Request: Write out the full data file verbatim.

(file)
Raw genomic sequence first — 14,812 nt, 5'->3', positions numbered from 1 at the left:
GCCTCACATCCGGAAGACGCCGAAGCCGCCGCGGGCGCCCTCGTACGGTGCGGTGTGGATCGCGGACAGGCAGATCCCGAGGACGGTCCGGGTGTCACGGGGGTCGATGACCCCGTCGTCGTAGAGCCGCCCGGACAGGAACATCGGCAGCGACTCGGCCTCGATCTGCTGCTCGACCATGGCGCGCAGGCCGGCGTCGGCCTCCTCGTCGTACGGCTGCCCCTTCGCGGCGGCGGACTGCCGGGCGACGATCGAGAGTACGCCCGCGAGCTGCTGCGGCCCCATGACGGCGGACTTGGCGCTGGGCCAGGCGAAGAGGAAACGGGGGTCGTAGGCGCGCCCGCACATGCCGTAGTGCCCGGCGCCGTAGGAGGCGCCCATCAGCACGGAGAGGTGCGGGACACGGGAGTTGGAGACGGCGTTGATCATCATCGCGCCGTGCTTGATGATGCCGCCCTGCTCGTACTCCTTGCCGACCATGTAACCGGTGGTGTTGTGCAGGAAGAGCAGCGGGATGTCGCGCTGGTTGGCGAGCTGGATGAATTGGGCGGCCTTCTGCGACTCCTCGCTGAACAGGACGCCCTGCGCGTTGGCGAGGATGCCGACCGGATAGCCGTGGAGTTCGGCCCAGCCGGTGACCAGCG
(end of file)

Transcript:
Raw genomic sequence first — 14,812 nt, 5'->3', positions numbered from 1 at the left:
GCCTCACATCCGGAAGACGCCGAAGCCGCCGCGGGCGCCCTCGTACGGTGCGGTGTGGATCGCGGACAGGCAGATCCCGAGGACGGTCCGGGTGTCACGGGGGTCGATGACCCCGTCGTCGTAGAGCCGCCCGGACAGGAACATCGGCAGCGACTCGGCCTCGATCTGCTGCTCGACCATGGCGCGCAGGCCGGCGTCGGCCTCCTCGTCGTACGGCTGCCCCTTCGCGGCGGCGGACTGCCGGGCGACGATCGAGAGTACGCCCGCGAGCTGCTGCGGCCCCATGACGGCGGACTTGGCGCTGGGCCAGGCGAAGAGGAAACGGGGGTCGTAGGCGCGCCCGCACATGCCGTAGTGCCCGGCGCCGTAGGAGGCGCCCATCAGCACGGAGAGGTGCGGGACACGGGAGTTGGAGACGGCGTTGATCATCATCGCGCCGTGCTTGATGATGCCGCCCTGCTCGTACTCCTTGCCGACCATGTAACCGGTGGTGTTGTGCAGGAAGAGCAGCGGGATGTCGCGCTGGTTGGCGAGCTGGATGAATTGGGCGGCCTTCTGCGACTCCTCGCTGAACAGGACGCCCTGCGCGTTGGCGAGGATGCCGACCGGATAGCCGTGGAGTTCGGCCCAGCCGGTGACCAGCG